Sunday, June 26, 2016

Block 26: Kitchen Window

You can see my fancy ziplock
travel case! :P
The Kitchen Window block had a nice simple construction. Last Sunday I knew I would be killing time in the afternoon so I packed up the block, needle, thread and scissors to take with me.

My only miscalculation was that I finished the block before my time was up! (That was because when I was preparing the materials the night before, I couldn't resist starting on the sewing. And then sewing just one more seam...)

I was a beautiful day. Some would say too hot, but sitting in the shade after freezing in the AC--it felt wonderful to me!
On most seams, I take the time now to mark the quarter inch line. My blocks are turning out much better (and mostly the right size). It's a little more time to start, but it makes it so I can just concentrate on the sewing and the size of my stitches, and not think about the line. It's nice to simplify the process by breaking it down into separate steps.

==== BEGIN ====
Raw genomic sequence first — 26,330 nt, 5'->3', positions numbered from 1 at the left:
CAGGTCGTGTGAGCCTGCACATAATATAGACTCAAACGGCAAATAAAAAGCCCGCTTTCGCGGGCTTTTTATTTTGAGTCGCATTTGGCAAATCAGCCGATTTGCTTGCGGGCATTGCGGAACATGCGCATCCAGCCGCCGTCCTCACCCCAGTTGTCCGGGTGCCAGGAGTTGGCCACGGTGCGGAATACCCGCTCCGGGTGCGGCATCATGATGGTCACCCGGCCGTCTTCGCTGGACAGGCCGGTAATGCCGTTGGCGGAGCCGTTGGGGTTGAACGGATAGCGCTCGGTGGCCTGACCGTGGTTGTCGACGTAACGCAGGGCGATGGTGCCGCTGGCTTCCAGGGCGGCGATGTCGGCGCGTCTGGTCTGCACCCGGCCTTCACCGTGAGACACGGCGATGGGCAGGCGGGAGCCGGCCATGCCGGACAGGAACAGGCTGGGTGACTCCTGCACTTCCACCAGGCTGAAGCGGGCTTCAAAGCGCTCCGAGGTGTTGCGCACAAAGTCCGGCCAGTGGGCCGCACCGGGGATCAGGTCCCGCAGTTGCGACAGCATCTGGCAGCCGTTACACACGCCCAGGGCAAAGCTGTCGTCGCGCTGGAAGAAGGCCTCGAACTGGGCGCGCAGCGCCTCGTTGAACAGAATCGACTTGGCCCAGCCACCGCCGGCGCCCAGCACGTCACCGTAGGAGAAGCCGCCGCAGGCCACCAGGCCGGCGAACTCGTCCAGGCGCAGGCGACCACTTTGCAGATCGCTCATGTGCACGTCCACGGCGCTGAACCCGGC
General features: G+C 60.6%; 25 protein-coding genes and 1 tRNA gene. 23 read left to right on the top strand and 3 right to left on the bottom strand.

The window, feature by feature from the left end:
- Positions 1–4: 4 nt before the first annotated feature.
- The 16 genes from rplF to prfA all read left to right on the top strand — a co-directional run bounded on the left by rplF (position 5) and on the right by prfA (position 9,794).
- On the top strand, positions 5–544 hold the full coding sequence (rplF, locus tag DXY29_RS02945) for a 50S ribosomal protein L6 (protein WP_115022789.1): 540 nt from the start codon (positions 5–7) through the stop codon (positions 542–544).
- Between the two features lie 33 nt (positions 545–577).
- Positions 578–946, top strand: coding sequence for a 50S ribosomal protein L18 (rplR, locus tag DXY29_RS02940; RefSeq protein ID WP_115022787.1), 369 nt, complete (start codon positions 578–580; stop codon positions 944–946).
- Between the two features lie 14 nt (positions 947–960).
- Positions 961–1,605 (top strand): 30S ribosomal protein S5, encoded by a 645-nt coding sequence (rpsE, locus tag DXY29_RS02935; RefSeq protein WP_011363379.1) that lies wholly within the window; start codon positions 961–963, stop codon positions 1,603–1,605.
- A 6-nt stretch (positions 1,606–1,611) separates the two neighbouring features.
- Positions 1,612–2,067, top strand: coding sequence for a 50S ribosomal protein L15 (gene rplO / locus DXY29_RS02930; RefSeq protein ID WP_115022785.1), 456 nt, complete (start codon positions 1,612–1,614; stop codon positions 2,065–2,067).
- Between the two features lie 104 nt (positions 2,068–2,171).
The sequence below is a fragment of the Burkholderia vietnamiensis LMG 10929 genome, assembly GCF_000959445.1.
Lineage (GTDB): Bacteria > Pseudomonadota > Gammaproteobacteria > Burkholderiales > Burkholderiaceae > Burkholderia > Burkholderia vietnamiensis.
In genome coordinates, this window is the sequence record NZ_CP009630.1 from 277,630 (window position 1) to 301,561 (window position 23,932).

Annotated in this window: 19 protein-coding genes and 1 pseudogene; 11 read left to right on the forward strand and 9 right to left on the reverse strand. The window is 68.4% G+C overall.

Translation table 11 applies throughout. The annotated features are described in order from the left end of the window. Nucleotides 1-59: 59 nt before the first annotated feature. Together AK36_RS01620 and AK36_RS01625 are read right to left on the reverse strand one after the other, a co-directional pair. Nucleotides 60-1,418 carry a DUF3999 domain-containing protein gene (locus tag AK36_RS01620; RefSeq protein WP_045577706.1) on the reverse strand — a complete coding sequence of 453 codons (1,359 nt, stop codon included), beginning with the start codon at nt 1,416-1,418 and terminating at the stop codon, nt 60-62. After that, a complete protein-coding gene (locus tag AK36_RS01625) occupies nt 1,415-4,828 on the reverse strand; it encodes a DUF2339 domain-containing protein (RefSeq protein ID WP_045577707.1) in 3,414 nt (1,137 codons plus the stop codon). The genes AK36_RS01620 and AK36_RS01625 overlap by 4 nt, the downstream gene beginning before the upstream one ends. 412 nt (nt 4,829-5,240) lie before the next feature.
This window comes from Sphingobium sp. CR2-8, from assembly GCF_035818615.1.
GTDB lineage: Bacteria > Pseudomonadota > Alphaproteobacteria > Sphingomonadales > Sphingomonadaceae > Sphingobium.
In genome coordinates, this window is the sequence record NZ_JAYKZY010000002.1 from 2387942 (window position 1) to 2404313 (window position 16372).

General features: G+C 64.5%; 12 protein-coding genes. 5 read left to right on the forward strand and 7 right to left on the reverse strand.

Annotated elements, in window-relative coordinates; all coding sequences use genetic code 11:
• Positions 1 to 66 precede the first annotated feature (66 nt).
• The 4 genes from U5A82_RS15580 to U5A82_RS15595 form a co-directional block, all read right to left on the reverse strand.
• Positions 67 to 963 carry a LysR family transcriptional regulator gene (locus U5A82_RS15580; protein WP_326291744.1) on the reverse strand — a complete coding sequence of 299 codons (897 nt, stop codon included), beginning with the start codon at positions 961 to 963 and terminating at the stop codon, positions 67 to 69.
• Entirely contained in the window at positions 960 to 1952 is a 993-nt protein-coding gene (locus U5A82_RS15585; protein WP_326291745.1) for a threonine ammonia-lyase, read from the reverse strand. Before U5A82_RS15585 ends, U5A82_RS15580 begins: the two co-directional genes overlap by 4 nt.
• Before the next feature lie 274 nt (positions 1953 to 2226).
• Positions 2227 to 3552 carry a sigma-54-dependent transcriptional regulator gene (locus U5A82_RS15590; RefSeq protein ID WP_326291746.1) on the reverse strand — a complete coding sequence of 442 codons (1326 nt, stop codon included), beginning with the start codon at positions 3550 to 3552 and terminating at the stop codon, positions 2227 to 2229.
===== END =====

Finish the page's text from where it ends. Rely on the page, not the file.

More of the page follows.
You can see on the finished block that the blue lines on the seams are still visible,
especially through that white fabric. (Although it's a bit amusing that the blue matches one of the stripes in the fabric of the outer border so that you could almost convince yourself that it belongs there!)

But all that blue showing on the right side is easily taken care of with a rinse under some water. I let it dry, then a starch and press and I have another finished block: